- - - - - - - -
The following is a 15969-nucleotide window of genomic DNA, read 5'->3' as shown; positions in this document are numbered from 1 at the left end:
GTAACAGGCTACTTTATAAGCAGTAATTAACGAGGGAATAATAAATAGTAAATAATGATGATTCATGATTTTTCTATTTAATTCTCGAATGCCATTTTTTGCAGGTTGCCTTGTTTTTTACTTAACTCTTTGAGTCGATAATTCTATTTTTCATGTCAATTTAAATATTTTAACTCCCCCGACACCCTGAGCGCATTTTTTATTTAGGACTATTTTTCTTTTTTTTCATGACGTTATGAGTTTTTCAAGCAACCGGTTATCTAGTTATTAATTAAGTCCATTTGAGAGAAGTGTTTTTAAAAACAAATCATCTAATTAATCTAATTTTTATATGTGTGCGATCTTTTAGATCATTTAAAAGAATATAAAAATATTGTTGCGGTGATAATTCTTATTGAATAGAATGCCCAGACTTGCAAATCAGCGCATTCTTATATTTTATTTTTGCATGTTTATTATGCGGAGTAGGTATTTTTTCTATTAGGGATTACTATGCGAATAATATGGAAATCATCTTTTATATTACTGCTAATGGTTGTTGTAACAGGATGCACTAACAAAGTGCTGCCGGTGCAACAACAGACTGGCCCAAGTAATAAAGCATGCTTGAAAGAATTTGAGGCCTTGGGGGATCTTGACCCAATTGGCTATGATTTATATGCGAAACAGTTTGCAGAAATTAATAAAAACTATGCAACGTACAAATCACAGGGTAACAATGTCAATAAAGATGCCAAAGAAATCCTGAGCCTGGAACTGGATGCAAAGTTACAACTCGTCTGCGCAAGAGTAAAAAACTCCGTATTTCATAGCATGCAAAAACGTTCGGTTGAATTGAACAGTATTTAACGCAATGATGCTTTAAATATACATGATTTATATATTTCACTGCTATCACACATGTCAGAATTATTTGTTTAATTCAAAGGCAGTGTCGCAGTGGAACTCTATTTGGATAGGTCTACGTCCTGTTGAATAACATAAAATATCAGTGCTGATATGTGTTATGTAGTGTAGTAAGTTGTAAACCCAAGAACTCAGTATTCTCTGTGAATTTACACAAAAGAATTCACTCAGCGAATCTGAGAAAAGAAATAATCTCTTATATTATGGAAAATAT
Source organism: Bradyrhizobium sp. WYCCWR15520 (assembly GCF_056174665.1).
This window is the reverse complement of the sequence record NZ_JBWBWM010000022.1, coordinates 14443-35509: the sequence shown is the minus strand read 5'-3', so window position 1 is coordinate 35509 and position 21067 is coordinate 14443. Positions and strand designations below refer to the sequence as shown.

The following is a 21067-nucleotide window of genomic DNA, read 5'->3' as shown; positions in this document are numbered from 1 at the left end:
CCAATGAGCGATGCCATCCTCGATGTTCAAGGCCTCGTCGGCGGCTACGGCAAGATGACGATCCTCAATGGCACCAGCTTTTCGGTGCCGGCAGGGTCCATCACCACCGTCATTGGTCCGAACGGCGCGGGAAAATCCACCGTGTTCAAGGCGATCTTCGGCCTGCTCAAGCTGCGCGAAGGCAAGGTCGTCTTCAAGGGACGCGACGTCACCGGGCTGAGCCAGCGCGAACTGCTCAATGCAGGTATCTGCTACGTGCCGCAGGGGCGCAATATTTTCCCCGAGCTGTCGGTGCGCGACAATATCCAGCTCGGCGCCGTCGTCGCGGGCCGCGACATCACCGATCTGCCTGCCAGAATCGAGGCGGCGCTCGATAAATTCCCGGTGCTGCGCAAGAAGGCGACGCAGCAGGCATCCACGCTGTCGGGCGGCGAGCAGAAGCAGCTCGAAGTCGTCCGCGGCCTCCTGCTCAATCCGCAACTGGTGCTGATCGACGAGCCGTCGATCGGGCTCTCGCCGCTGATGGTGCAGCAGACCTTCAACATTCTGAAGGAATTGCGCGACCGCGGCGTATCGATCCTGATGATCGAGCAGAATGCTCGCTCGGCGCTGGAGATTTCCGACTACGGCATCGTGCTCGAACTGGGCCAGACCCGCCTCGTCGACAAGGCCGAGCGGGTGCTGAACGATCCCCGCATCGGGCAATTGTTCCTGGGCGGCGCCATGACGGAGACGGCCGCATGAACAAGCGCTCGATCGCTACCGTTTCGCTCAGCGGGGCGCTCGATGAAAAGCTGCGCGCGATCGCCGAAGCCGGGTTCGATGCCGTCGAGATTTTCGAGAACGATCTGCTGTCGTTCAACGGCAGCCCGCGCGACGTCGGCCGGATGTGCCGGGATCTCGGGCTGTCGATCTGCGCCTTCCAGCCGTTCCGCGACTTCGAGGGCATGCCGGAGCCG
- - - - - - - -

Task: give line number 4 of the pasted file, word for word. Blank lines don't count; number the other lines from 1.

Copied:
This window is the reverse complement of the sequence record NZ_JBWBWM010000022.1, coordinates 14443-35509: the sequence shown is the minus strand read 5'-3', so window position 1 is coordinate 35509 and position 21067 is coordinate 14443. Positions and strand designations below refer to the sequence as shown.